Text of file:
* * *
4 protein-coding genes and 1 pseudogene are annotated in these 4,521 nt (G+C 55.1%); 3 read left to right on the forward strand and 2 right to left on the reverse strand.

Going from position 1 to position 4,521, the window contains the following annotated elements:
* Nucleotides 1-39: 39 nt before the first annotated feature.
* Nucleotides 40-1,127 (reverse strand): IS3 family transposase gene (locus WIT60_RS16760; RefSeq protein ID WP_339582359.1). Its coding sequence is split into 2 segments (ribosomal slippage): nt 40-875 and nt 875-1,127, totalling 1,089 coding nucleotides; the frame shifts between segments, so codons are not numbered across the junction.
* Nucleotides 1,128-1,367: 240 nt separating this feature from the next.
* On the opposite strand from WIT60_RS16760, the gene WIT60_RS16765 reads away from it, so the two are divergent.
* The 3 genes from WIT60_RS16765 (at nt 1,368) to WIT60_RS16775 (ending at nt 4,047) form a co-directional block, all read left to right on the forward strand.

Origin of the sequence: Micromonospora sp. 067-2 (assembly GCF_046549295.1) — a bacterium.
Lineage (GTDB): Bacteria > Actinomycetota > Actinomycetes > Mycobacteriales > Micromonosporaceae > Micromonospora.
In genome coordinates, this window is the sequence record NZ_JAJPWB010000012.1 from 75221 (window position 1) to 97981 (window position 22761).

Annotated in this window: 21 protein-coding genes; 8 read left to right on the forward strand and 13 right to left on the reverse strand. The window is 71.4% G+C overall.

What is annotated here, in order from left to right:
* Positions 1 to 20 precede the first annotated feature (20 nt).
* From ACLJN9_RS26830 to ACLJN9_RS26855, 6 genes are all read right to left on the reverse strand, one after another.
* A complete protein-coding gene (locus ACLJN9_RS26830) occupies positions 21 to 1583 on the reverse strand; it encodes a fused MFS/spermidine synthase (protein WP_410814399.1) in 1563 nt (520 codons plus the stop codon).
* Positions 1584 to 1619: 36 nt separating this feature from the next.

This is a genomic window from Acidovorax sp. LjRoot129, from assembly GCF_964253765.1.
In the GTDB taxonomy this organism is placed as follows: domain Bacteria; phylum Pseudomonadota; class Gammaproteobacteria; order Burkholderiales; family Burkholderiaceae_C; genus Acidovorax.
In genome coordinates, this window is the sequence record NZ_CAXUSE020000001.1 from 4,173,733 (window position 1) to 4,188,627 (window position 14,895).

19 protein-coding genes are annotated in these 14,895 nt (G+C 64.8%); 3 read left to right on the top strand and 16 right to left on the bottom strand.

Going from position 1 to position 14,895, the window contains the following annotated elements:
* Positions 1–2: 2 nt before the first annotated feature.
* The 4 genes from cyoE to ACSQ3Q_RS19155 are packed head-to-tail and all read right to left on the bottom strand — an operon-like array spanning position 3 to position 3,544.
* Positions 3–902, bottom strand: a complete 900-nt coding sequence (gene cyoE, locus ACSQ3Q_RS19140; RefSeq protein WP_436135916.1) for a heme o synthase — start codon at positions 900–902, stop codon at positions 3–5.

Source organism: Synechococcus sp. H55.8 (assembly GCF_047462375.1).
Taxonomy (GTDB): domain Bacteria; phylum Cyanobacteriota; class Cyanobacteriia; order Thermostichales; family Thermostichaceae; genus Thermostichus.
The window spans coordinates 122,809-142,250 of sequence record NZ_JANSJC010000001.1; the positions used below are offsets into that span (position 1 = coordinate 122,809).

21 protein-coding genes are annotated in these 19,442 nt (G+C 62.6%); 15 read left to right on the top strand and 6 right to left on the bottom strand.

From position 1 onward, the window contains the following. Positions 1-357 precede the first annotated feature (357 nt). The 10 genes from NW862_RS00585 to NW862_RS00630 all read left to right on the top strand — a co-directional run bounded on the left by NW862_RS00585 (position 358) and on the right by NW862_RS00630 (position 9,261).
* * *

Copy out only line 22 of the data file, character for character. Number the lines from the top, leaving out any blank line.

* Positions 1–2: 2 nt before the first annotated feature.